Thursday, 5 March 2009

Dialogue - Is there a clue in the title?

The term 'dialogue' itself has begun to intrigue me, as a route to learning.

I am wondering whether the word itself might hold the secret to the concept of learning and interaction I am trying to tune into? Being made up of the greek words dia and logos - I thought there would be something relevant in the 'dia' part of the word in terms of a 'process involved' and/or some form of inbuilt collaboration or connection which would be both pivotal and dynamic within the process as a whole.....

A quick check of some Greek/Latin dictionaries has revealed possibilities for this. Although, as I remember from old, one word in Ancient Greek or indeed Latin can mean many in English. Hence numerous interpretations can therefore be deducted in reality. Never-the-less, to humour me and follow my train of thought the ones which interest me - (since they support what I am trying to seek out) are:

DIA: between; on account of; through midst of; by agency of; throughout; in among; during; by means of; by mouth of; by aid of; mutual relations; one with another; different directions & variance. For definitions of 'Dia' check here and here

LOGOS: 'that by which inward thought is expressed'; word; talks; speech; conversation, a saying. From the Latin: thought; opinion; reason. For definitions of 'Logos' check here and here

In fact LOGOS, if we take the most literal meaning of 'that by which inward thought is expressed', could be associated with more textual (as opposed to verbal) forms of conversation. This sort of association could offer scope for digital environments to credibly underpin a conversational pedagogical shift or approach within education.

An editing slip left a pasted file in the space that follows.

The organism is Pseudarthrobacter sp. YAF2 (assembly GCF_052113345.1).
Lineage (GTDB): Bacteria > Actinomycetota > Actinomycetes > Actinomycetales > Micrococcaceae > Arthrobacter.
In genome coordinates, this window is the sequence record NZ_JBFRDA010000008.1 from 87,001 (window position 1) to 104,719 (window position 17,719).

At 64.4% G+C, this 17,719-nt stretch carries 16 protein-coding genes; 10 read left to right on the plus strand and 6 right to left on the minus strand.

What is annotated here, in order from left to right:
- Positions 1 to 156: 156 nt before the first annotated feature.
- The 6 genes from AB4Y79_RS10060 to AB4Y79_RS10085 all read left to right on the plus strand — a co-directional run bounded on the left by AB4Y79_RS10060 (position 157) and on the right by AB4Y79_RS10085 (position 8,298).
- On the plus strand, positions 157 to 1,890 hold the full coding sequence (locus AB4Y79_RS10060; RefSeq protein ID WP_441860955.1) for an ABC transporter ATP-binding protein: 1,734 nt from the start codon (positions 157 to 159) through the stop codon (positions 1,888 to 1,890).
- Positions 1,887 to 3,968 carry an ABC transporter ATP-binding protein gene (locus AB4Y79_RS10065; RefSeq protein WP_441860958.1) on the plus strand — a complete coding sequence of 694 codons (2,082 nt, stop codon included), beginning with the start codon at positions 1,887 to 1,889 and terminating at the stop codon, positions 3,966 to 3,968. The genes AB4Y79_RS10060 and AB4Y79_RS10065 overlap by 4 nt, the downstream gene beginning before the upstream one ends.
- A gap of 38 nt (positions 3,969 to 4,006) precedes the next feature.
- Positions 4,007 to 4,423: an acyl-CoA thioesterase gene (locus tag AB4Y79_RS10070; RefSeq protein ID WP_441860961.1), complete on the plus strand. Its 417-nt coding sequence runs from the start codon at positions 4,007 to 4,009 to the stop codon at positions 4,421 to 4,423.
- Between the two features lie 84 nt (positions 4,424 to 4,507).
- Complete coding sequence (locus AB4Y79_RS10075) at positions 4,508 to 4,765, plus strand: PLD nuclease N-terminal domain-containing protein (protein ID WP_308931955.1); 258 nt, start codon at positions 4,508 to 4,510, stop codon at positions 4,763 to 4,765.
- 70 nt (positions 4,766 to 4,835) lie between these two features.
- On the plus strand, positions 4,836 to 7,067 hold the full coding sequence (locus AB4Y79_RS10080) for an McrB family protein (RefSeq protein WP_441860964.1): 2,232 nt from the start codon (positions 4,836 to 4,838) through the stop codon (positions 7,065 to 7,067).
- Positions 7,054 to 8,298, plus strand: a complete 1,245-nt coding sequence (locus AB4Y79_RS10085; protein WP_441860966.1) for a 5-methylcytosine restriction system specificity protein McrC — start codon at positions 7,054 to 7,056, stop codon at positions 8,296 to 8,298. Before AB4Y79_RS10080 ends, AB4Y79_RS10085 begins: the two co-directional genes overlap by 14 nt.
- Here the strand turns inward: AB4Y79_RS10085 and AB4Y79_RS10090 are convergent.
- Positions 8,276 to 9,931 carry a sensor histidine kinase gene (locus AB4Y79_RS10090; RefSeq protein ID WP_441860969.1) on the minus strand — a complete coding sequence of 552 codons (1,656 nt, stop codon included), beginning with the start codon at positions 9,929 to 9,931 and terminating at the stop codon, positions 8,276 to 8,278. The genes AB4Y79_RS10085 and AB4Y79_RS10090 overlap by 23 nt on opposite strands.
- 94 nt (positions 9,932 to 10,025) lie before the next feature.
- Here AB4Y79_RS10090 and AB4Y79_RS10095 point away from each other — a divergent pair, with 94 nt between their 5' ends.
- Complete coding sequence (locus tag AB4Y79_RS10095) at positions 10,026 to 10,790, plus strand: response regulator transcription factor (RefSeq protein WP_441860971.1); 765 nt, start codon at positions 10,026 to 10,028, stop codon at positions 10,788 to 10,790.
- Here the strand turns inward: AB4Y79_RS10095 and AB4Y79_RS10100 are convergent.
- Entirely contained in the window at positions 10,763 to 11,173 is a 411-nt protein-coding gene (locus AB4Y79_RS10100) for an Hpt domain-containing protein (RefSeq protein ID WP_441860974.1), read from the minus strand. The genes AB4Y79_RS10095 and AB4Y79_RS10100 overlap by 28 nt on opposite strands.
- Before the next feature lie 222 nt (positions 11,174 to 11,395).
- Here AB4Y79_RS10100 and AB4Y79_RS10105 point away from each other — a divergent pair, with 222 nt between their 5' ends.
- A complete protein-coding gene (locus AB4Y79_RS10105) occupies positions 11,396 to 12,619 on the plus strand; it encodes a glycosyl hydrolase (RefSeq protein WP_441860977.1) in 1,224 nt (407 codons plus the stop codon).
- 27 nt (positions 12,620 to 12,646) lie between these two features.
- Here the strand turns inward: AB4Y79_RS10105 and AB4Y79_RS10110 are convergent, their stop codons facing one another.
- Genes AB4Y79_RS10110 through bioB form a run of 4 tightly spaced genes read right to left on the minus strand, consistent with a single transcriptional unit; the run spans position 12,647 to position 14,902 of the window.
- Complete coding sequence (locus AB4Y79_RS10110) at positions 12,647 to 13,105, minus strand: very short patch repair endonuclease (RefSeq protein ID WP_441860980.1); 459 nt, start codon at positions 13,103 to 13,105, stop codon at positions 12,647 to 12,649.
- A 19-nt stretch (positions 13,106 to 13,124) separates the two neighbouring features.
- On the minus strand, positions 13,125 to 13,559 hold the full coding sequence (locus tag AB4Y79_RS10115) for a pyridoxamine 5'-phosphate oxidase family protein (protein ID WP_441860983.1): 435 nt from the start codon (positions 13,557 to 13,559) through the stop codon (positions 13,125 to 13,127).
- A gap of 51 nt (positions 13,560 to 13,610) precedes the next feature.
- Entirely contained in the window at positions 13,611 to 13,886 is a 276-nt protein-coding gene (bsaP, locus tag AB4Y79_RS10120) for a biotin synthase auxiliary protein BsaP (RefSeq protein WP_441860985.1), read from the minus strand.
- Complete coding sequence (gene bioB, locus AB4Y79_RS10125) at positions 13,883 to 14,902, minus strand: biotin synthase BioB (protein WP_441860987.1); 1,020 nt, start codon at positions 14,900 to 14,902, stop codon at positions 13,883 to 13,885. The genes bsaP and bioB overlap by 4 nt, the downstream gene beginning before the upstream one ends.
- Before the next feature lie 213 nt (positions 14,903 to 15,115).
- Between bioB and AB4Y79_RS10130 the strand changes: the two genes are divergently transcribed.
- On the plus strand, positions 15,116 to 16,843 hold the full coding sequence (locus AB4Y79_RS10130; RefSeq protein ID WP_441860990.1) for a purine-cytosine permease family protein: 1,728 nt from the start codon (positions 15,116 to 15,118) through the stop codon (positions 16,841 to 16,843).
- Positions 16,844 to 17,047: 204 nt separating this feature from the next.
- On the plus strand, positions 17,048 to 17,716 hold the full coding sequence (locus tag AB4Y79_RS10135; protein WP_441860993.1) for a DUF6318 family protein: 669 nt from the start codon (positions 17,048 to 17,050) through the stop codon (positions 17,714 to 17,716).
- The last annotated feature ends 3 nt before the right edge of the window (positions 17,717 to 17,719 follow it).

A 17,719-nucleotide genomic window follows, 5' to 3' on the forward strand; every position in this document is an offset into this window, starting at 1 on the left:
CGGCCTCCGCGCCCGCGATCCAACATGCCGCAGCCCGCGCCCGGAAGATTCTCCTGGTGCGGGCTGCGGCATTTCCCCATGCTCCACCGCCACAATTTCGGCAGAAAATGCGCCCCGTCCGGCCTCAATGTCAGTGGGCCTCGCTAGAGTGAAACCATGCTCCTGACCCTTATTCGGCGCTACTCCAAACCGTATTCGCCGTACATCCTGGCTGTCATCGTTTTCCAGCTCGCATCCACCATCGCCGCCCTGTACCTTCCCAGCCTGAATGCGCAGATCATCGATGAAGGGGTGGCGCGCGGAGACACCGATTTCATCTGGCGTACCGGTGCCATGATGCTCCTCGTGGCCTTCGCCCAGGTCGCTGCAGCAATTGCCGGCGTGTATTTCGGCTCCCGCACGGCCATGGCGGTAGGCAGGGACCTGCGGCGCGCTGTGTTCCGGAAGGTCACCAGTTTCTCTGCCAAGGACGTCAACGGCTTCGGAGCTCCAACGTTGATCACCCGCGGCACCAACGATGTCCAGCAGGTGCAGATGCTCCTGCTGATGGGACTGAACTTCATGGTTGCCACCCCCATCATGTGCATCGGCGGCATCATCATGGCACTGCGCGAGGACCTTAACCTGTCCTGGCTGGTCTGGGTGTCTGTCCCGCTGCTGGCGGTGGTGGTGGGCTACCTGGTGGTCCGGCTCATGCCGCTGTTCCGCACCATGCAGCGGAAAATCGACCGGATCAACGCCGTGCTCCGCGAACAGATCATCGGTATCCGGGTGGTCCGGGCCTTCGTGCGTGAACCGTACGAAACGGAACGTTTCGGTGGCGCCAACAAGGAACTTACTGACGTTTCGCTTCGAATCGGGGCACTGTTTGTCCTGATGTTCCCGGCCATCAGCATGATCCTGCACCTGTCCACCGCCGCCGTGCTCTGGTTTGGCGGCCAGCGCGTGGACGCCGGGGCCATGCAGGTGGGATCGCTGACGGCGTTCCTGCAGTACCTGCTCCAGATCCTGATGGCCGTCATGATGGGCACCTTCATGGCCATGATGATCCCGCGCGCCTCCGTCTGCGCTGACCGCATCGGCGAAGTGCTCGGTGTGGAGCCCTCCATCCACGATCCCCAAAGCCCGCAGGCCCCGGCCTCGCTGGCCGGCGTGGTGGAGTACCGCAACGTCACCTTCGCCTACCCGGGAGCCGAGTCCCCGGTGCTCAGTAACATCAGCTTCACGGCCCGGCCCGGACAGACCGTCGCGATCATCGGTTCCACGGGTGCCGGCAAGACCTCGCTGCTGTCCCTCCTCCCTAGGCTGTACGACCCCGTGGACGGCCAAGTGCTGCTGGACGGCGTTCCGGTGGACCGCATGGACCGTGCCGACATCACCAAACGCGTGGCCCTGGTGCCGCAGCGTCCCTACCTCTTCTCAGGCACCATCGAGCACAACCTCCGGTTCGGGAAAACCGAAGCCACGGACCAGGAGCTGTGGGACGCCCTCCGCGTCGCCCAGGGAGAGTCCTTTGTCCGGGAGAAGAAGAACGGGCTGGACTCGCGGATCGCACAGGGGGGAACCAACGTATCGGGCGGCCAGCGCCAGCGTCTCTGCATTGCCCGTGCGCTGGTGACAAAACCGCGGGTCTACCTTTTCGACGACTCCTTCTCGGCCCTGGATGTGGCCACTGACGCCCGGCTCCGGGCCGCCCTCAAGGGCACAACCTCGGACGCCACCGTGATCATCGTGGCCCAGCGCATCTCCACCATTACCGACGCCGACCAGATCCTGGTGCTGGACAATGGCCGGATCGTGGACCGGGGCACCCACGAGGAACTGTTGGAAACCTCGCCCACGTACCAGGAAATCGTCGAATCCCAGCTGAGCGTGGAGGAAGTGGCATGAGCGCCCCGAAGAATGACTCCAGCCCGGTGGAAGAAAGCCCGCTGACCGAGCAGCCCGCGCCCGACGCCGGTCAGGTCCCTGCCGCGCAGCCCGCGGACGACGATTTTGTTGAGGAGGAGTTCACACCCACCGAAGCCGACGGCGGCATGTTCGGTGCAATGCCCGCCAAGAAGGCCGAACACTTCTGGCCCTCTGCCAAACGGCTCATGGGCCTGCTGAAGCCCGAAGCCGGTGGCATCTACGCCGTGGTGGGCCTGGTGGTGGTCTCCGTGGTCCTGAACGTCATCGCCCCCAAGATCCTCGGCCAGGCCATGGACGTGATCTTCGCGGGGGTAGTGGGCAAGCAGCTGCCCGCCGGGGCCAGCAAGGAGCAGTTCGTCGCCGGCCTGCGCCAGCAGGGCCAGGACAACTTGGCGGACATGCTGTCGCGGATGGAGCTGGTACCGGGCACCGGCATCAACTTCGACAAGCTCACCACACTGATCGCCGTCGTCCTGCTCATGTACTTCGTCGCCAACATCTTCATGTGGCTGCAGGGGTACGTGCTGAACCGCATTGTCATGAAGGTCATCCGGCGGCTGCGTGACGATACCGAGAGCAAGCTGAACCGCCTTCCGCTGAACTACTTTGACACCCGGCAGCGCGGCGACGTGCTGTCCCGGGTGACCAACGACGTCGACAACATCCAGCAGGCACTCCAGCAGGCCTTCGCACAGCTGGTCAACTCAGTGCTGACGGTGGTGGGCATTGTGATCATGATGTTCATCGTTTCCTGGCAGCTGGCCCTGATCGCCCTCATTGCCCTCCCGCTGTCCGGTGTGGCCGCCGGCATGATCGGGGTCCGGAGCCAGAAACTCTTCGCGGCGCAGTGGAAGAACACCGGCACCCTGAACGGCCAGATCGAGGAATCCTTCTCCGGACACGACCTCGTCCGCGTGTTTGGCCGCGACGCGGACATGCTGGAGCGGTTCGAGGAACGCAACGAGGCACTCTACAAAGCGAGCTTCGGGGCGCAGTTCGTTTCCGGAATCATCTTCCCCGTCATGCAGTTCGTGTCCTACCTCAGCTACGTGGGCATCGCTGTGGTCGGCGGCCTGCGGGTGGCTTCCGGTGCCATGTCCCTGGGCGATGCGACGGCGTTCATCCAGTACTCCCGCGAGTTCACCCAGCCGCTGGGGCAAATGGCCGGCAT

This aside, LOGOS is obviously individualistic in nature and concerned with the externalisation of something which happens inwardly with all its contextual assumptions, prejudice and bias. DIA, meanwhile, seems to expect a degree of collective interaction or collaborative effort. When linked with LOGOS, the whole concept seems to have an unfinished subtext, bringing its connotations of 'throughout', 'during' and 'in the midst of' to the forefront. Such unfinished business neatly aligns itself with notions of education as an ongoing process and life long learning.


  1. I didn't know this. I thought dialogue was the two person version of monologue because I assumed dia derived from duo. So I would describe most e conversation as multilogues! But I'm clearly wrong.

    However I think e conversations are liberating just in that it is possible to follow multiple conversations at the same time whereas in the real world it is one at a time (I am a man, can't multitask) and there is always some annoying windbag who dominates the conversation and some shy retiring sort who never gets a word in edgeways.

    Having experimented in class with both oral/aural conversations and text chatrooms there are lurkers in both but the lurkers are different people in each case

  2. Hi dave,

    yes that is very interesting observation - that lurkers in an online environment tend to be different people to those who would lurk in face to face situations.

    Do you think there is some sort of role reversal when shy retiring types go online, gain in confidence and find a voice or do you think the power dynamics that can be embedded in conversation. as you describe, disappear or simply manifest elsewhere when online?

    If power dynamics still exist online conversation, how do you think they manifest themselves in cyberspace? (Cyberbullying apart)

  3. Multilogues are also a very interesting concept - this makes me think of the quote I included in our readings from Salmon's Etivities book

    "studying in a kind of hypertext" and "impulses from here and there..... from some-one rather than some-thing"

    or something like that....

    I imagine some-one trying to tune in to the airways on the radio, picking up reception - listening to check if its the channel they want and then moving on. When the tunner falls between several channels chat and conversation collide, overlap etc.

    Do multitasking and hyperactivity lead to greater integration of knowledge and understanding do you think?


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